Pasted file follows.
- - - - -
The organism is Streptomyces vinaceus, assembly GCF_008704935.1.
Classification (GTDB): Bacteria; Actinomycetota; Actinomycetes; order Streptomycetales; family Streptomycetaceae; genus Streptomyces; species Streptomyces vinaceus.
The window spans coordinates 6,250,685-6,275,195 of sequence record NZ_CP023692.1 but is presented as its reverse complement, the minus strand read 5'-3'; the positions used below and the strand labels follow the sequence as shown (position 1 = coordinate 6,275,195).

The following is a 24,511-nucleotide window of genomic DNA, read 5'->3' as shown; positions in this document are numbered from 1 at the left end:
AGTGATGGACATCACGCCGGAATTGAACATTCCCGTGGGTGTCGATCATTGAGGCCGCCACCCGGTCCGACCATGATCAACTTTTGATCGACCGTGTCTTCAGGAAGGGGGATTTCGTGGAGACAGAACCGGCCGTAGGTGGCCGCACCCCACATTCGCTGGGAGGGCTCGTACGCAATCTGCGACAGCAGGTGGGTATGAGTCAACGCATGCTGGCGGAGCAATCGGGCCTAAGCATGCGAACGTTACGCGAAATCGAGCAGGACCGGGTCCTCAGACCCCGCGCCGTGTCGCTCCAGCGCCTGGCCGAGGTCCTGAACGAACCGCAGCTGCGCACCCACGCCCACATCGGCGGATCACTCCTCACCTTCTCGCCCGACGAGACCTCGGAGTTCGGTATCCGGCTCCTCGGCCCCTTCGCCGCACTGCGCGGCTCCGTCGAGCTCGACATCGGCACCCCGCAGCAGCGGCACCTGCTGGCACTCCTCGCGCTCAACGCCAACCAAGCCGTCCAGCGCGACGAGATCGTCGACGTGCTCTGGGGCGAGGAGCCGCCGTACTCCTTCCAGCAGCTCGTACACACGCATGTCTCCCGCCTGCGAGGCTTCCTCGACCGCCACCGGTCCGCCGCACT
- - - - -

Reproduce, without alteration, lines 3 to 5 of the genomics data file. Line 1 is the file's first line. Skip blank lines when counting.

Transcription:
The window spans coordinates 6,250,685-6,275,195 of sequence record NZ_CP023692.1 but is presented as its reverse complement, the minus strand read 5'-3'; the positions used below and the strand labels follow the sequence as shown (position 1 = coordinate 6,275,195).

The following is a 24,511-nucleotide window of genomic DNA, read 5'->3' as shown; positions in this document are numbered from 1 at the left end:
AGTGATGGACATCACGCCGGAATTGAACATTCCCGTGGGTGTCGATCATTGAGGCCGCCACCCGGTCCGACCATGATCAACTTTTGATCGACCGTGTCTTCAGGAAGGGGGATTTCGTGGAGACAGAACCGGCCGTAGGTGGCCGCACCCCACATTCGCTGGGAGGGCTCGTACGCAATCTGCGACAGCAGGTGGGTATGAGTCAACGCATGCTGGCGGAGCAATCGGGCCTAAGCATGCGAACGTTACGCGAAATCGAGCAGGACCGGGTCCTCAGACCCCGCGCCGTGTCGCTCCAGCGCCTGGCCGAGGTCCTGAACGAACCGCAGCTGCGCACCCACGCCCACATCGGCGGATCACTCCTCACCTTCTCGCCCGACGAGACCTCGGAGTTCGGTATCCGGCTCCTCGGCCCCTTCGCCGCACTGCGCGGCTCCGTCGAGCTCGACATCGGCACCCCGCAGCAGCGGCACCTGCTGGCACTCCTCGCGCTCAACGCCAACCAAGCCGTCCAGCGCGACGAGATCGTCGACGTGCTCTGGGGCGAGGAGCCGCCGTACTCCTTCCAGCAGCTCGTACACACGCATGTCTCCCGCCTGCGAGGCTTCCTCGACCGCCACCGGTCCGCCGCACT